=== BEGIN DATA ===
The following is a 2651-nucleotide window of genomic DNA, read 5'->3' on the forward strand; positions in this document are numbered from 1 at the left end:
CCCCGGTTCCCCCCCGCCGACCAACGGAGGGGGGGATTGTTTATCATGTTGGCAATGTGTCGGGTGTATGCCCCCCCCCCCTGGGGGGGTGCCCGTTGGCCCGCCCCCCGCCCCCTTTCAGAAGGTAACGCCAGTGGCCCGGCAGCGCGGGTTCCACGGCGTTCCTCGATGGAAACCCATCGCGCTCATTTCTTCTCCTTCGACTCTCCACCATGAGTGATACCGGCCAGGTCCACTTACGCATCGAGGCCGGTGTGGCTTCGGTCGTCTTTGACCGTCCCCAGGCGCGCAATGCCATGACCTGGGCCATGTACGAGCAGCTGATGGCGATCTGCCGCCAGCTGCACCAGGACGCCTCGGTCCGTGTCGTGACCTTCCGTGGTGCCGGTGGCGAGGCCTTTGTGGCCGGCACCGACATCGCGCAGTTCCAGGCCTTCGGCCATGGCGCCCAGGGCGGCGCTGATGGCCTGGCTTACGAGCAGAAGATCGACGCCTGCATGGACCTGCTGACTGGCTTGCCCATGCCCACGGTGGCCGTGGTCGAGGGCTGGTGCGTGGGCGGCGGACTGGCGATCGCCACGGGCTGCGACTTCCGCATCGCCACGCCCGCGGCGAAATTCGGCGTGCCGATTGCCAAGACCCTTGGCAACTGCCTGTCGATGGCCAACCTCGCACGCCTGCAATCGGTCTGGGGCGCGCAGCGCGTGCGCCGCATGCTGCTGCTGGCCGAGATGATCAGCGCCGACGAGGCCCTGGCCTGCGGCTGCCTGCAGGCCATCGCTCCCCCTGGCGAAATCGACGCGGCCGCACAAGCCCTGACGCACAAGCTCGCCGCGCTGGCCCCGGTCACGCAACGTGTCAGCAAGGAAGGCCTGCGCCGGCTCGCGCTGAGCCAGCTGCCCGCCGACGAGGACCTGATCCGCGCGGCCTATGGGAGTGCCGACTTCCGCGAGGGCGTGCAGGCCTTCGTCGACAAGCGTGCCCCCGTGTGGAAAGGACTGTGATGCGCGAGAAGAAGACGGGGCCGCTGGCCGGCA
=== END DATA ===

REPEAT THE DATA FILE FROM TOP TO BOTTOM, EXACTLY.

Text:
The following is a 2651-nucleotide window of genomic DNA, read 5'->3' on the forward strand; positions in this document are numbered from 1 at the left end:
CCCCGGTTCCCCCCCGCCGACCAACGGAGGGGGGGATTGTTTATCATGTTGGCAATGTGTCGGGTGTATGCCCCCCCCCCCTGGGGGGGTGCCCGTTGGCCCGCCCCCCGCCCCCTTTCAGAAGGTAACGCCAGTGGCCCGGCAGCGCGGGTTCCACGGCGTTCCTCGATGGAAACCCATCGCGCTCATTTCTTCTCCTTCGACTCTCCACCATGAGTGATACCGGCCAGGTCCACTTACGCATCGAGGCCGGTGTGGCTTCGGTCGTCTTTGACCGTCCCCAGGCGCGCAATGCCATGACCTGGGCCATGTACGAGCAGCTGATGGCGATCTGCCGCCAGCTGCACCAGGACGCCTCGGTCCGTGTCGTGACCTTCCGTGGTGCCGGTGGCGAGGCCTTTGTGGCCGGCACCGACATCGCGCAGTTCCAGGCCTTCGGCCATGGCGCCCAGGGCGGCGCTGATGGCCTGGCTTACGAGCAGAAGATCGACGCCTGCATGGACCTGCTGACTGGCTTGCCCATGCCCACGGTGGCCGTGGTCGAGGGCTGGTGCGTGGGCGGCGGACTGGCGATCGCCACGGGCTGCGACTTCCGCATCGCCACGCCCGCGGCGAAATTCGGCGTGCCGATTGCCAAGACCCTTGGCAACTGCCTGTCGATGGCCAACCTCGCACGCCTGCAATCGGTCTGGGGCGCGCAGCGCGTGCGCCGCATGCTGCTGCTGGCCGAGATGATCAGCGCCGACGAGGCCCTGGCCTGCGGCTGCCTGCAGGCCATCGCTCCCCCTGGCGAAATCGACGCGGCCGCACAAGCCCTGACGCACAAGCTCGCCGCGCTGGCCCCGGTCACGCAACGTGTCAGCAAGGAAGGCCTGCGCCGGCTCGCGCTGAGCCAGCTGCCCGCCGACGAGGACCTGATCCGCGCGGCCTATGGGAGTGCCGACTTCCGCGAGGGCGTGCAGGCCTTCGTCGACAAGCGTGCCCCCGTGTGGAAAGGACTGTGATGCGCGAGAAGAAGACGGGGCCGCTGGCCGGCA